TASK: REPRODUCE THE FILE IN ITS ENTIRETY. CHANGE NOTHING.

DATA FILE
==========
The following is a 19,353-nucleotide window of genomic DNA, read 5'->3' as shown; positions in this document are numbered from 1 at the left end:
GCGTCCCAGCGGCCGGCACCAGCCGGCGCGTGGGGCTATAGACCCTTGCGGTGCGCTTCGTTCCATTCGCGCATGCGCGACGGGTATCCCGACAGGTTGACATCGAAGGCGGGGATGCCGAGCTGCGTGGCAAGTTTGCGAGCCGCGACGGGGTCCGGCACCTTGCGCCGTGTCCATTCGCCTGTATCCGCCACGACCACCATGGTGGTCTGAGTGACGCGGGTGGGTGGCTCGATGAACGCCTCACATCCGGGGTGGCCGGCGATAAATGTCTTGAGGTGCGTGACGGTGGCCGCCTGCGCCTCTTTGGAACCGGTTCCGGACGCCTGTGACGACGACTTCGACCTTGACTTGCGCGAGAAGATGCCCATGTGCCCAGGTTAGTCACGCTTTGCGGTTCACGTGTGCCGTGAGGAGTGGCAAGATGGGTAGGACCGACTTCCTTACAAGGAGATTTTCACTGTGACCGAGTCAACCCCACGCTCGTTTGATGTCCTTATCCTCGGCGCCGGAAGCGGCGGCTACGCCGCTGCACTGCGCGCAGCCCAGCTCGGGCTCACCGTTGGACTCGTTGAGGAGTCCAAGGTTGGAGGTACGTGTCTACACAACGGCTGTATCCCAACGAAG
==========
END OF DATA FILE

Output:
The following is a 19,353-nucleotide window of genomic DNA, read 5'->3' as shown; positions in this document are numbered from 1 at the left end:
GCGTCCCAGCGGCCGGCACCAGCCGGCGCGTGGGGCTATAGACCCTTGCGGTGCGCTTCGTTCCATTCGCGCATGCGCGACGGGTATCCCGACAGGTTGACATCGAAGGCGGGGATGCCGAGCTGCGTGGCAAGTTTGCGAGCCGCGACGGGGTCCGGCACCTTGCGCCGTGTCCATTCGCCTGTATCCGCCACGACCACCATGGTGGTCTGAGTGACGCGGGTGGGTGGCTCGATGAACGCCTCACATCCGGGGTGGCCGGCGATAAATGTCTTGAGGTGCGTGACGGTGGCCGCCTGCGCCTCTTTGGAACCGGTTCCGGACGCCTGTGACGACGACTTCGACCTTGACTTGCGCGAGAAGATGCCCATGTGCCCAGGTTAGTCACGCTTTGCGGTTCACGTGTGCCGTGAGGAGTGGCAAGATGGGTAGGACCGACTTCCTTACAAGGAGATTTTCACTGTGACCGAGTCAACCCCACGCTCGTTTGATGTCCTTATCCTCGGCGCCGGAAGCGGCGGCTACGCCGCTGCACTGCGCGCAGCCCAGCTCGGGCTCACCGTTGGACTCGTTGAGGAGTCCAAGGTTGGAGGTACGTGTCTACACAACGGCTGTATCCCAACGAAG